Already built, and now operating in the watershed of the Buffalo National River, is a large confined animal feeding operation (CAFO) for hogs. Untreated wastes from this CAFO pose a direct threat to native birds like Louisiana Waterthrushes that forage on aquatic insects like caddis flies. The CAFO is also a threat to a tourist industry involving more than a million folks yearly. This is a Cargill operation – Cargill, the worldwide giant.
Here's a pro-Blueways snippet: "The National Blueways System recognizes and supports local and regional conservation, outdoor recreation, education, and sustainable economic development activities. The recognition has no legal impact on private property . . . The Program is entirely voluntary and private landowners choose whether or not to participate in any assistance programs or initiatives . . ."
The Bible we had when I was a kid showed our creator as an older white male with a long flowing beard. As I've gotten older I realized God could just as well be one of those obscure aquatic insects in the rivers, or even a plain brown bird that bobs as it walks along the river.
 Something to think about. God as caddis fly, or perhaps Louisiana Waterthrush, and not too forgiving of our pollution.

Monday, May 20, 2013

Buntings and bathrooms: Joe Neal's report from Buffalo River visit

Yesterday morning I photographed an Indigo Bunting x Lazuli Bunting hybrid, a stunning study in deep blue and sharp white, much like the one in Big Sibley, page 470. This bird was on the creek side of Arkansas Game and Fish's interesting and educational Elk Education Center in Ponca, in the valley of the Buffalo National River. I also saw regular Indigo Buntings.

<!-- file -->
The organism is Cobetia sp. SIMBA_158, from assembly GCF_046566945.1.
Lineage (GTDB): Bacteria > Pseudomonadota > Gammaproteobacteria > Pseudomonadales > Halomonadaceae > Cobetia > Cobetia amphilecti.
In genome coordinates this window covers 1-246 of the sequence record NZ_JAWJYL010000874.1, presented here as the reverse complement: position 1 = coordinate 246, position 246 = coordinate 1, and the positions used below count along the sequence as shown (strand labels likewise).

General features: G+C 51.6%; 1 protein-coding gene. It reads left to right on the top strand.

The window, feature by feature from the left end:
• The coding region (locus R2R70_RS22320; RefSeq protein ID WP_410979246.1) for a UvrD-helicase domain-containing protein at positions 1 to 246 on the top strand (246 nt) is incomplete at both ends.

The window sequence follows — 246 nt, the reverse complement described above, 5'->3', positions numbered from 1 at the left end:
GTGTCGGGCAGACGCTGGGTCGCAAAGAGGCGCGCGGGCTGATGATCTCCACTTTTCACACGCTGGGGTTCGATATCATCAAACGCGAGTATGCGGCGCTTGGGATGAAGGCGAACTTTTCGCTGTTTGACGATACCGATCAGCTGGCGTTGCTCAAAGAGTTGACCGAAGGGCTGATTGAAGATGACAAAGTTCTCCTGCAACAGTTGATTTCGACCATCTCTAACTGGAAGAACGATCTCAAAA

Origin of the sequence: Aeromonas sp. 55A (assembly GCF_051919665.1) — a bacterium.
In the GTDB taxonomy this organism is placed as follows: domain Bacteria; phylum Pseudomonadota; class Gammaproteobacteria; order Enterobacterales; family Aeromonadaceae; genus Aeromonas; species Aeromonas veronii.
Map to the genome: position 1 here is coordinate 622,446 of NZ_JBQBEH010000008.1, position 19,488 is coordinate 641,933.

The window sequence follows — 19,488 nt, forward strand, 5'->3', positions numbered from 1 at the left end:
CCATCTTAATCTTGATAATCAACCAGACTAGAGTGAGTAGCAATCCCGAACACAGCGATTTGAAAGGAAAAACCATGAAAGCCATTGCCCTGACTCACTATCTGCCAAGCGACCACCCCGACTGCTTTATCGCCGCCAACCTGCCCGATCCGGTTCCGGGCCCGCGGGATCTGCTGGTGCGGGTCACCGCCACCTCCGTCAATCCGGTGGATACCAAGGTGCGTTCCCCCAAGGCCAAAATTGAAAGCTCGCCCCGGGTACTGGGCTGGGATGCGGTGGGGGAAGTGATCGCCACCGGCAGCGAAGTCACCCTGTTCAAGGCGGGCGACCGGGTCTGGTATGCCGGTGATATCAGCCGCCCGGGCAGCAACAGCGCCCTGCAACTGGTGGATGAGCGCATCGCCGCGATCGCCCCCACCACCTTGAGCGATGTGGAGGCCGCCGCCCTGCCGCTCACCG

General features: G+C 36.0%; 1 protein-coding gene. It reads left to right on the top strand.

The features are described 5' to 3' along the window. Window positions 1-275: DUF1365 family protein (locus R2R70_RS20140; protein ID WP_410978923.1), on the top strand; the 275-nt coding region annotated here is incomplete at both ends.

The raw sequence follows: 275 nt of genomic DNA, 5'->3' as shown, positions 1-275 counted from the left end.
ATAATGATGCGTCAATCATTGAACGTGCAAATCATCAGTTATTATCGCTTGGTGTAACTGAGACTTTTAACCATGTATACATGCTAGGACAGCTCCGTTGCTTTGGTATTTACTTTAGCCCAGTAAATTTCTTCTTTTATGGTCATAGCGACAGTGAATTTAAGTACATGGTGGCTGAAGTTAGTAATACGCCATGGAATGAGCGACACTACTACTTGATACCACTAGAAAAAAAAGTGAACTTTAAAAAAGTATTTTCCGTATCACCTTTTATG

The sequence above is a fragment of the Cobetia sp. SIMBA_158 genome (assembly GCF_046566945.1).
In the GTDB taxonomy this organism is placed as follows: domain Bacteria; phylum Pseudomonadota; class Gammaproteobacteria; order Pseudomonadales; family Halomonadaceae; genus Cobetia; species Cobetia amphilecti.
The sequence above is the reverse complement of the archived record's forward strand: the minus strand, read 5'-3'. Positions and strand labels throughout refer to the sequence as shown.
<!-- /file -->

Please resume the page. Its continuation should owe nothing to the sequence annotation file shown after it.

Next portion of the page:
Louisiana Waterthrushes were acting like they were probably feeding young on the lower part of the hillside across the creek in the same area. We watched also watched a fledgling Eastern Phoebe being fed.

My visit to Ponca yesterday was to lead a field trip for a group of folks who made financial contributions to Ozark Natural Science Center, now battling to stay alive after 20 productive years. You would think no such battle to just keep the doors open would be required considering our society's vast wealth and the natural world upon which this wealth is based.

One of yesterday's stops was at the Ponca low water bridge over the Buffalo River, an easy place to view birds and native flowers in the river's riparian zone, and a very popular swimming hole. Grandparents often bring their kids here, just because the water is clean and the place is so stunningly beautiful. From the bridge you can see typical fish in clear water.